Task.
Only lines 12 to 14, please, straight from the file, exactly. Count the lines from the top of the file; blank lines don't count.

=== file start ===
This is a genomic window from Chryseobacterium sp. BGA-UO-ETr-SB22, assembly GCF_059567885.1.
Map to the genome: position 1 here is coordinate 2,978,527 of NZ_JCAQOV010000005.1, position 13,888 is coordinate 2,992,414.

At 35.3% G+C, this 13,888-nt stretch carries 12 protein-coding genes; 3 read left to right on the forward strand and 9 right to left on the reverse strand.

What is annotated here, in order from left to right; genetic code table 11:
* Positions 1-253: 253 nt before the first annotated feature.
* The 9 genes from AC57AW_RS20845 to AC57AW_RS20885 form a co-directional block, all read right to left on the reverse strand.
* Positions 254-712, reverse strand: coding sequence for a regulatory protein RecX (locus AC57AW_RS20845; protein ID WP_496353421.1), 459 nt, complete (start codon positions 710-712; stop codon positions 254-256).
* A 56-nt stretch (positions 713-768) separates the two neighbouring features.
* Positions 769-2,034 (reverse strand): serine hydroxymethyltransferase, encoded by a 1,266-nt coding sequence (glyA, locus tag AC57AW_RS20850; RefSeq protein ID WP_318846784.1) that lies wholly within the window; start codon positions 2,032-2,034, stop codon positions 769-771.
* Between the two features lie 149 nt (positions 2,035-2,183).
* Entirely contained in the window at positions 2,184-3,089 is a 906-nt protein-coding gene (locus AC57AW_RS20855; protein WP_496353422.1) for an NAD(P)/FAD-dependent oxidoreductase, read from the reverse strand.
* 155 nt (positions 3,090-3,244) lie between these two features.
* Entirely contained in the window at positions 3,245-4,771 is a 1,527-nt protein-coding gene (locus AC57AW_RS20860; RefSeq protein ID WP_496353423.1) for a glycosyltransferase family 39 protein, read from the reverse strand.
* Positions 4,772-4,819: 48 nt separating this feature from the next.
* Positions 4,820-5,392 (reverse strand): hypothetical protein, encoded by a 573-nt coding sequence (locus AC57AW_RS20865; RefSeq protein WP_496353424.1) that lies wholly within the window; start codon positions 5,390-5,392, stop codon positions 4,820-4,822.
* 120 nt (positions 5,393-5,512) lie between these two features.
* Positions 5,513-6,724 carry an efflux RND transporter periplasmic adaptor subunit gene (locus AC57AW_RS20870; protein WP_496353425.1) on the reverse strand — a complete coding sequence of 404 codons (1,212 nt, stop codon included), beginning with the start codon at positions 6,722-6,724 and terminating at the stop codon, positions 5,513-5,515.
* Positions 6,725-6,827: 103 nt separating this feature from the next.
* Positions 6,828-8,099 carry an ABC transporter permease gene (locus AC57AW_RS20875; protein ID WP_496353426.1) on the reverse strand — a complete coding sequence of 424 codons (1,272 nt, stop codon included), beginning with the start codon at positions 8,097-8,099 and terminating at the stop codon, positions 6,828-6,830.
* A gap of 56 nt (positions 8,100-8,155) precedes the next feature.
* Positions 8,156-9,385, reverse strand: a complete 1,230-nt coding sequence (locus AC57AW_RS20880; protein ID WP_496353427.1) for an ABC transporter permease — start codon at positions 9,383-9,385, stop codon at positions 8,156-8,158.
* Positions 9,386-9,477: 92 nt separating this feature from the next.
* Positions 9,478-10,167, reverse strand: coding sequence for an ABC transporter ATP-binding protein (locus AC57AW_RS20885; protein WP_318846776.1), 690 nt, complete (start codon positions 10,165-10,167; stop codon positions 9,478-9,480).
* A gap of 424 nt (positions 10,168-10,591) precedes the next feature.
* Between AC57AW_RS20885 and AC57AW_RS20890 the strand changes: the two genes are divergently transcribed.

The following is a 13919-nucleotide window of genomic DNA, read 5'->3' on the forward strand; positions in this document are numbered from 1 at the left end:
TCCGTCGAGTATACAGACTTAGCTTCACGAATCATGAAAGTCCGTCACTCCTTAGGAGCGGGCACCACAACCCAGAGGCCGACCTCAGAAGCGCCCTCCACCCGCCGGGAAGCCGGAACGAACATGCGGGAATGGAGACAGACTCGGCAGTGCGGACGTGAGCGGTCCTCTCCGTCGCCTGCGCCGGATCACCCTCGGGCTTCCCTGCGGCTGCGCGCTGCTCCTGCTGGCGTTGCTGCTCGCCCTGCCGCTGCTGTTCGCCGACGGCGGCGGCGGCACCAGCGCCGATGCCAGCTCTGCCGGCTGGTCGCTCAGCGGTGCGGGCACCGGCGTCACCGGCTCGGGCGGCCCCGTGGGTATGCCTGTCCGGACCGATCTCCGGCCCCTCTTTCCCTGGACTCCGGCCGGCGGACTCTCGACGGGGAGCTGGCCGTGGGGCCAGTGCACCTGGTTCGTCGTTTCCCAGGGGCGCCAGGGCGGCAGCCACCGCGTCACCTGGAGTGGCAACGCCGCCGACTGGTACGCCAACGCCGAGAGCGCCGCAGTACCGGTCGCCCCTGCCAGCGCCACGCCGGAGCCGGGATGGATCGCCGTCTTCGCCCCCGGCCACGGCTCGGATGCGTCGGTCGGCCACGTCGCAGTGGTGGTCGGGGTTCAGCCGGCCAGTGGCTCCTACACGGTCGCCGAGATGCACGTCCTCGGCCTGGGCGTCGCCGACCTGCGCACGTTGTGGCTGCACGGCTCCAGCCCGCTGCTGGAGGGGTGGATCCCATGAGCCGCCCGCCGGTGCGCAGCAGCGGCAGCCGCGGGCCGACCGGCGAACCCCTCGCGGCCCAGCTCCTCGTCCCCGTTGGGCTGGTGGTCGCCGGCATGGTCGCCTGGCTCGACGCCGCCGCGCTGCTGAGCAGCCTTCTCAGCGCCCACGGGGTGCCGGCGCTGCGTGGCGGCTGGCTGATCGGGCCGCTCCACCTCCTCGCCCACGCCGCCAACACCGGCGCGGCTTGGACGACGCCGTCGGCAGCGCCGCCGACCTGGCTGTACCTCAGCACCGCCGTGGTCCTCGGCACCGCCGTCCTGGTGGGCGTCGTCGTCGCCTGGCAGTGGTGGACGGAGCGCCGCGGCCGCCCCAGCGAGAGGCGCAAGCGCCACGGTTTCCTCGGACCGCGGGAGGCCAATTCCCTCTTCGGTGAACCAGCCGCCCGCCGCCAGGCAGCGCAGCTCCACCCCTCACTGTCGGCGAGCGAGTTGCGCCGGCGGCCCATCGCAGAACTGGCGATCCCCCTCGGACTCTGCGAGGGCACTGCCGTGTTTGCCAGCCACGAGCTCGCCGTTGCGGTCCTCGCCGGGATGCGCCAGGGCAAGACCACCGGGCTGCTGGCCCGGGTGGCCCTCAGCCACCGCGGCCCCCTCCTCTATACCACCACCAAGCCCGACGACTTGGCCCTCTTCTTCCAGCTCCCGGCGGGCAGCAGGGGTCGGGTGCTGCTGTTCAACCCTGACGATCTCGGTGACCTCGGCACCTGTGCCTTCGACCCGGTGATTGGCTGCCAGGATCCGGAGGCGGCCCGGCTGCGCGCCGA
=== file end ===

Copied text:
* 155 nt (positions 3,090-3,244) lie between these two features.
* Entirely contained in the window at positions 3,245-4,771 is a 1,527-nt protein-coding gene (locus AC57AW_RS20860; RefSeq protein ID WP_496353423.1) for a glycosyltransferase family 39 protein, read from the reverse strand.
* Positions 4,772-4,819: 48 nt separating this feature from the next.